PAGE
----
Chapter 6: Goodbye to Farming

Chapter 6: Goodbye to Farming

So I found myself at an induction camp for Airwomen in Lancashire for square-bashing and a lot of fruitless scrubbing and polishing of already scrubbed and polished surfaces. I had never been a 'girly' person since childhood and must have seemed a very queer fish with my rough ways so didn't fit in very well with the others. However after a medical training camp I qualified as a medic and got brass flashes on the jacket and so to an RAF hospital and work on the wards.

Nurses are now accorded respect and admiration and rightly so. We, however, were addressed as 'Orderly' even though we did all the jobs of a nurse. Ward sister was a formidable Flight Lieutenant and kept us firmly in line, running her white gloved hands over the floors under the beds and making us hide in the sluice when the Doctor Squadron Leader make his rounds.

National Service was still in force then and we had several lads working on the wards who chose nursing as a soft option to fill in their time.They had no interest in the medical profession at all and did as little work as possible,but their merry quips and practical jokes did a lot to ease the iron atmosphere. I never minded covering up for them. I was on night duty with one of these chaps. The temperature, pulse and blood pressure rounds were very time consuming as each aspect had to be done separately. Nowadays a clever machine does it all. Anyway my little scamp of a colleague put his feet up on sisters hallowed desk and remarked to our patients "Everyone all right then?" None of them liked to demur so he filled in the charts as everyone normal and when it got dark he climbed into one of the empty beds till morning leaving muggins here to do the work. Night Sister turned a blind eye of course.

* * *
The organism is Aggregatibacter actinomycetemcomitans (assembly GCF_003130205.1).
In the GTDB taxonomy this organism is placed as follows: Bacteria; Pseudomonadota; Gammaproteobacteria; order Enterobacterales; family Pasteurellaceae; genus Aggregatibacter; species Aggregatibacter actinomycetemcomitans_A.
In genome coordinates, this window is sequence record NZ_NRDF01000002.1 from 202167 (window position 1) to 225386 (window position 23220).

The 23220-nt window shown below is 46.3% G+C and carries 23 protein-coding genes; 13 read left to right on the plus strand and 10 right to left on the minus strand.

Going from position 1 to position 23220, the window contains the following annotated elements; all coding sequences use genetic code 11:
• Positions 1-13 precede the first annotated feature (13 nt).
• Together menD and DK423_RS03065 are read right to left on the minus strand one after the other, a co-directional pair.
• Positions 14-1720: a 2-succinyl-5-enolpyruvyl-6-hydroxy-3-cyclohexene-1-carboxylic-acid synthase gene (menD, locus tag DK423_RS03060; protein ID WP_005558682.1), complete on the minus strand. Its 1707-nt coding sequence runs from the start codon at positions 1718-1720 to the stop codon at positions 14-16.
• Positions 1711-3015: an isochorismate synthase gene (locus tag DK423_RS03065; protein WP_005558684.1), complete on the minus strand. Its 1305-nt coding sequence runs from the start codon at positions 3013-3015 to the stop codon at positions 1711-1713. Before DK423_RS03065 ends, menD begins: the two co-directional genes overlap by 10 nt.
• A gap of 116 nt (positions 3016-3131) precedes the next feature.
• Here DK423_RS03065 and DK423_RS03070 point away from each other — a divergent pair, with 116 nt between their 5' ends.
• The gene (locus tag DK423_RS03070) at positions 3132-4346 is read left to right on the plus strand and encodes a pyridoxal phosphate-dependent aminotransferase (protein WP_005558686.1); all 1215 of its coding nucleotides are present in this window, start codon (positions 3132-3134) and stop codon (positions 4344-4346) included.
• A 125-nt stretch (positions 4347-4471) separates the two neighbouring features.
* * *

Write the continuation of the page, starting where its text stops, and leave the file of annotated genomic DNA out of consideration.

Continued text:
At night time we had to sign in with duty sergeant and once in it was a heinous offence to go out again. A jolly little sport and I sneaked out one night, got on my motor bike and went swimming in a reservoir with some airmen. We were caught and given a severe dressing down by the crusty old C.O. "You are as much use in that uniform as a bad nut in a nutshell" he shouted.

"You must think we're nuts" said my friend.

We were given 14 days confined to barracks and had to clean all the lavatories in the hospital with Lysol but it was worth it. As a further punishment I was put on a ward for officer's wives. These tiresome women spent a lot of their time knitting and we were kept on the hop to pick up balls of wool that fell to the floor with much snapping of fingers and cries of 'Orderly'. One irritating old thing made a big fuss about complexion cream, finishing with 'my astringent'. I got so hacked off with all this. We were supposed to warm the bedpans before shoving them under the regal behinds. I got an ice cold one and said to her "Here's an astringent for your bottom". I wanted out and I think they were only too glad to let me go.

I read "Rebecca" by Daphne du Maurier at this time and got all keen on Cornwall. The only way I could get to see it was to find another milking job and found one near Helston. My trusty motor bike got me there in record time and I remember the atmospheric thrill of crossing the foggy gloom of Bodmin Moor. It is a wonderful county and I explored all the places, Tintagel, Bedruthan, Kynance and Kennack Sands. This was a lesser known cove, just rocks and clear azure sea but I went there because it was just down the road from my place of work.